Reality of the Tampa Bay Rays

Chris ValContributor IJune 24, 2009

ST. PETERSBURG, FL - APRIL 30: Infielder Evan Longoria #3 talks with pitcher Matt Garza  #22 of the Tampa Bay Rays against the Boston Red Sox April 30, 2009 at Tropicana Field in St. Petersburg, Florida.  (Photo by Al Messerschmidt/Getty Images)

With only two and a half weeks until the All-Star break, it is safe to wonder where the Rays magic from last season has gone. 

Has it subsided for just the first half of the season? Will it come back, or were the 2008 Tampa Bay Rays a one-time thing?  Being 37-35 and fourth in the Al East leaves the question of whether this team can pull it back together.

One can only assume, but if we look at the clubs strengths and weaknesses it may just give us the answer to the question that we have all been wandering.

First, lets take a good look at what this club does well. 

The Rays have a great manager in Joe Maddon, who has proven to have the ability to improve this ball club in a steadfast manner.  Taking once arguably the worst team in baseball, and tuning them into 2008 AL champs is one of the rarest of feats that one will see in their time. 

Maddon is a true leader in that locker room and is a manager who his players respect and follow.  Not only does he care about his players, but he cares about his players characters and the morale of his ball club.  So definitely look for a push from Maddon to get his players back on track very soon.

On the field you have a nice mix of young leaders in Evan Longoria and B.J. Upton, along with veteran leaders in Carl Crawford and Carlos Pena. 

Longoria is a special player who can change the outcome of a game. He hits for average, he hits for power, he can play defense and all in all, he is a five-tool player.  Being only his second season in the MLB, his first full first-half season of baseball has been exactly what the Rays knew he could do.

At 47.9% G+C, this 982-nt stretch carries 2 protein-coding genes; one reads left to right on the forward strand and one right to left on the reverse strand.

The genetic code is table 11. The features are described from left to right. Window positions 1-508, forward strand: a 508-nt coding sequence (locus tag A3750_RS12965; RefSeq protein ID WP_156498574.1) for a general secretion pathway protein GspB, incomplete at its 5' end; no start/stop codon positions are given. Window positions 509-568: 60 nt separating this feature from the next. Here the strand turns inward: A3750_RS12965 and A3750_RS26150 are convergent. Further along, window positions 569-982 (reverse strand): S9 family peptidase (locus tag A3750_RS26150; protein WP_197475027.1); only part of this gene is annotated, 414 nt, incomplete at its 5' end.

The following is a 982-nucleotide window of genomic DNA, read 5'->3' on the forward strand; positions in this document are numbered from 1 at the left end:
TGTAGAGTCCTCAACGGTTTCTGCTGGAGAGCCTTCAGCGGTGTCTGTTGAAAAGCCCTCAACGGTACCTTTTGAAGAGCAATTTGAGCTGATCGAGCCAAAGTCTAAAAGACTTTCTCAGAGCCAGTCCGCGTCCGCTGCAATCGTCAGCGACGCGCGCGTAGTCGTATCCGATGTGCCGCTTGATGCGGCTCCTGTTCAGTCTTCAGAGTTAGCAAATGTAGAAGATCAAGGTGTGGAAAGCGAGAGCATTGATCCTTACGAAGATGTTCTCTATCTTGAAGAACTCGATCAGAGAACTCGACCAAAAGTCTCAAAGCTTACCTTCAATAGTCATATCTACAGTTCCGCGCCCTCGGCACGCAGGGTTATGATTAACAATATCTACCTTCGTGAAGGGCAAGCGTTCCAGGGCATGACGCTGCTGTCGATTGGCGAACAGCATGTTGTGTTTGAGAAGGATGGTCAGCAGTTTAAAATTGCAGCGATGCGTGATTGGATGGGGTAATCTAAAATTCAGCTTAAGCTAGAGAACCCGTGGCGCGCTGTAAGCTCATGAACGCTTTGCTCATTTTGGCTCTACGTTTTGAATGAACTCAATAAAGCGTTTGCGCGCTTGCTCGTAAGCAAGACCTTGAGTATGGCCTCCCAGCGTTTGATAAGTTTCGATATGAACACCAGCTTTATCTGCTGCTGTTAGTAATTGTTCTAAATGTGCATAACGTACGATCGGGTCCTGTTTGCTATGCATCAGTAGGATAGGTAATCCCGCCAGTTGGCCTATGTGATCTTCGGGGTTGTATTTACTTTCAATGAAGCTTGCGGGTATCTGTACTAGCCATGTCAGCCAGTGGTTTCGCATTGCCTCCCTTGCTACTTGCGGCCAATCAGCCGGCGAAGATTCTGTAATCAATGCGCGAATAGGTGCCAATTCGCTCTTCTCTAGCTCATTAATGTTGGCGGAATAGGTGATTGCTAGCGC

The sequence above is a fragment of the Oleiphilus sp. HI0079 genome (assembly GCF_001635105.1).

He is hitting .304 with 16 home runs, and is second in the American League with 61 RBI, only trailing the Boston Red Sox' Jason Bay.  Look for big things from Longo for the rest of the season.

B.J. Upton is another one of those special players. Although he has really struggled over the majority of the season so far, he is now really starting to turn it on. B.J. is hitting .400 over his last 10 games with 2 home runs and 9 RBI.  Perhaps the most important stat out of those 10 games are his stolen bases, which stands at 8. 

Even though Upton is only hitting .243 for the season, look for his average to steadily increase before the season's end.  He will be a big factor for this team now that he is back healthy hitting, running, throwing and playing his normal tremendous defense.

Perhaps the biggest surprises out of the Rays offense has been Jason Bartlett and Ben Zobrist. Bartlett, who is known way more for his great defensive play than his bat, is having a career season. 

He is tearing the cover off the ball hitting .372, a career-high seven homeruns with 32 RBI.  Bartlett was sidelined for 19 games from the end of May to the middle of June due to a sprained ankle, but has come back right where he left off.  In his last seven games since coming off the DL, he has hit .370.  Hopefully Bartlett will be able to keep producing, and if he does, he will come up big many times for this club down the stretch.